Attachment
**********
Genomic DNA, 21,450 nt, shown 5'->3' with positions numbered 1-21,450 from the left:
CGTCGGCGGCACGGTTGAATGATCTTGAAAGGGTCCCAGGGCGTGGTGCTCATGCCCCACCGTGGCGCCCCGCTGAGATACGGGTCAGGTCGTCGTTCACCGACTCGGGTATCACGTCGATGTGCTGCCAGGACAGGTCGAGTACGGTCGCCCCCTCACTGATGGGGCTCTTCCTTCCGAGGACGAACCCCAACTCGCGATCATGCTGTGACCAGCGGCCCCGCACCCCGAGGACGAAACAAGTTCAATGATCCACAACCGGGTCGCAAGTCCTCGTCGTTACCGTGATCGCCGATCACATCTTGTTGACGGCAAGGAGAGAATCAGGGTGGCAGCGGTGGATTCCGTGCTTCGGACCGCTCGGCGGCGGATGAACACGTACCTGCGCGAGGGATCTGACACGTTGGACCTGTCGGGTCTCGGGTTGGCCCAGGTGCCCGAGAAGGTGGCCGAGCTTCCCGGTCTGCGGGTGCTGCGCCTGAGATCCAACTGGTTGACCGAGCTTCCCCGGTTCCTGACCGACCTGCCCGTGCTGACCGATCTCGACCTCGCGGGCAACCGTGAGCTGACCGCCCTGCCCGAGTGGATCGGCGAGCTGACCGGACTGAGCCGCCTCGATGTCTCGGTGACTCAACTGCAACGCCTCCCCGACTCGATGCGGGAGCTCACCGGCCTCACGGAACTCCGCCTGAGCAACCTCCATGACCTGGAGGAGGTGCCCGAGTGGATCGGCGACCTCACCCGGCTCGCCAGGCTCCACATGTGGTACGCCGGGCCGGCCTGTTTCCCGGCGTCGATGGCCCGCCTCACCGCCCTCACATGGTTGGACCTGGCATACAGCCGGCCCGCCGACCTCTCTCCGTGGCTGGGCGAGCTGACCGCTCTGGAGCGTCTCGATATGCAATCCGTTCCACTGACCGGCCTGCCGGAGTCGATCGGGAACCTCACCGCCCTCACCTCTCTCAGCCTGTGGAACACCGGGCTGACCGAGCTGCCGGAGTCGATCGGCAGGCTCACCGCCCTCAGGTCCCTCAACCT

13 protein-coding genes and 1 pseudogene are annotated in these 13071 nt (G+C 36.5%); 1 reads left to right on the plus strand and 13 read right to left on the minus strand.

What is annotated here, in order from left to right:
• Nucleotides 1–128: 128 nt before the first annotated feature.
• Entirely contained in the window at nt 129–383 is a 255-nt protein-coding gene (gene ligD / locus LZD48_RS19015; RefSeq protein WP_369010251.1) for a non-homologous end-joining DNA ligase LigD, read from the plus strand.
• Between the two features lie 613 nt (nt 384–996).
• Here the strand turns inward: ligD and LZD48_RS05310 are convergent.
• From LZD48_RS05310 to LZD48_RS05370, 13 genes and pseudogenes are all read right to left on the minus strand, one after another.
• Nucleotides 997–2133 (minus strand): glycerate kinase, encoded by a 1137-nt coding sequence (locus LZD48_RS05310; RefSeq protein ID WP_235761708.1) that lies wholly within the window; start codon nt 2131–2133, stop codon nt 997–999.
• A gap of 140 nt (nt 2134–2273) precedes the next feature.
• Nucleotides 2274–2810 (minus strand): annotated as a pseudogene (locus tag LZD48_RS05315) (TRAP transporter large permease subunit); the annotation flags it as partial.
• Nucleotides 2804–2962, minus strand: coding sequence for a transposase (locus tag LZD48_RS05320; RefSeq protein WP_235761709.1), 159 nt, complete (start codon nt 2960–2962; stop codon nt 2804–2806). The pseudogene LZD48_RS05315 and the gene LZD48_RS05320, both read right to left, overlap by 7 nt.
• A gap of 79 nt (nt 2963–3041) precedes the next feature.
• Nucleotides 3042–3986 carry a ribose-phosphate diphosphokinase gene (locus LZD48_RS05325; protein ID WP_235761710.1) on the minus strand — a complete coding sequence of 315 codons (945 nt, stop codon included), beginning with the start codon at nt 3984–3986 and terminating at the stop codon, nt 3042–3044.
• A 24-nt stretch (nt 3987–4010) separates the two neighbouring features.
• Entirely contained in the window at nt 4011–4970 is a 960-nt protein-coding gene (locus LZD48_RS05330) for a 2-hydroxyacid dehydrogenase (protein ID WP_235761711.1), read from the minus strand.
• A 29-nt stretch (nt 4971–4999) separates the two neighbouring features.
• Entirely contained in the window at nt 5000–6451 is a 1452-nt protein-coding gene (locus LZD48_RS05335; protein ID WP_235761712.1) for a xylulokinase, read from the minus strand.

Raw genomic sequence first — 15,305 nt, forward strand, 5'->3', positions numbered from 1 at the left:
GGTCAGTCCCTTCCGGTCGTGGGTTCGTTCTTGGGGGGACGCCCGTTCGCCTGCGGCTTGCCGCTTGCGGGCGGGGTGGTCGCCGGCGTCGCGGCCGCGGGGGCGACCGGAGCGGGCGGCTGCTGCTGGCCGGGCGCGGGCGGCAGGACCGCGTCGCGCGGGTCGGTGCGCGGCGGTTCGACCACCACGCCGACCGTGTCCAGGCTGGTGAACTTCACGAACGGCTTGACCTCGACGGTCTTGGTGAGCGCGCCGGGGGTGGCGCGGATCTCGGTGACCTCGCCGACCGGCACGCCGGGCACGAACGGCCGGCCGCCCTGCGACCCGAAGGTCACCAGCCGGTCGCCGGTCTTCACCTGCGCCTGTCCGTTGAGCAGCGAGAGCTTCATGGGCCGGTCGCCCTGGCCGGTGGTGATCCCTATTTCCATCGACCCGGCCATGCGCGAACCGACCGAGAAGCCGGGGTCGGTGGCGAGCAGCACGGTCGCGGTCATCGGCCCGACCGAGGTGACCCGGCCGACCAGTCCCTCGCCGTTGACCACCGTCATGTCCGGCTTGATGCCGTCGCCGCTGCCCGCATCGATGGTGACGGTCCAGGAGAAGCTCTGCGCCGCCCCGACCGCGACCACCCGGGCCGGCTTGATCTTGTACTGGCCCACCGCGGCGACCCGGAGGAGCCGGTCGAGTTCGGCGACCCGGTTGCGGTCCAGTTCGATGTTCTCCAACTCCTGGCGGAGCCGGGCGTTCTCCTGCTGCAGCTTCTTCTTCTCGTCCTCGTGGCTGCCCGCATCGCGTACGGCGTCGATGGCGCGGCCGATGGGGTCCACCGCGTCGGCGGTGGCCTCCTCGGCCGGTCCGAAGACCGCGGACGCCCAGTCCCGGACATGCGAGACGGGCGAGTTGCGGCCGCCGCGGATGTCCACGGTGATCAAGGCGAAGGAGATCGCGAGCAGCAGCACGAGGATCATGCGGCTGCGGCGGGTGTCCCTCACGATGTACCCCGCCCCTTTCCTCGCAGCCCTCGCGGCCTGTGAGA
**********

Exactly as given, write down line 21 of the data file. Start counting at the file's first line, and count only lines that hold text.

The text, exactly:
GGTCAGTCCCTTCCGGTCGTGGGTTCGTTCTTGGGGGGACGCCCGTTCGCCTGCGGCTTGCCGCTTGCGGGCGGGGTGGTCGCCGGCGTCGCGGCCGCGGGGGCGACCGGAGCGGGCGGCTGCTGCTGGCCGGGCGCGGGCGGCAGGACCGCGTCGCGCGGGTCGGTGCGCGGCGGTTCGACCACCACGCCGACCGTGTCCAGGCTGGTGAACTTCACGAACGGCTTGACCTCGACGGTCTTGGTGAGCGCGCCGGGGGTGGCGCGGATCTCGGTGACCTCGCCGACCGGCACGCCGGGCACGAACGGCCGGCCGCCCTGCGACCCGAAGGTCACCAGCCGGTCGCCGGTCTTCACCTGCGCCTGTCCGTTGAGCAGCGAGAGCTTCATGGGCCGGTCGCCCTGGCCGGTGGTGATCCCTATTTCCATCGACCCGGCCATGCGCGAACCGACCGAGAAGCCGGGGTCGGTGGCGAGCAGCACGGTCGCGGTCATCGGCCCGACCGAGGTGACCCGGCCGACCAGTCCCTCGCCGTTGACCACCGTCATGTCCGGCTTGATGCCGTCGCCGCTGCCCGCATCGATGGTGACGGTCCAGGAGAAGCTCTGCGCCGCCCCGACCGCGACCACCCGGGCCGGCTTGATCTTGTACTGGCCCACCGCGGCGACCCGGAGGAGCCGGTCGAGTTCGGCGACCCGGTTGCGGTCCAGTTCGATGTTCTCCAACTCCTGGCGGAGCCGGGCGTTCTCCTGCTGCAGCTTCTTCTTCTCGTCCTCGTGGCTGCCCGCATCGCGTACGGCGTCGATGGCGCGGCCGATGGGGTCCACCGCGTCGGCGGTGGCCTCCTCGGCCGGTCCGAAGACCGCGGACGCCCAGTCCCGGACATGCGAGACGGGCGAGTTGCGGCCGCCGCGGATGTCCACGGTGATCAAGGCGAAGGAGATCGCGAGCAGCAGCACGAGGATCATGCGGCTGCGGCGGGTGTCCCTCACGATGTACCCCGCCCCTTTCCTCGCAGCCCTCGCGGCCTGTGAGA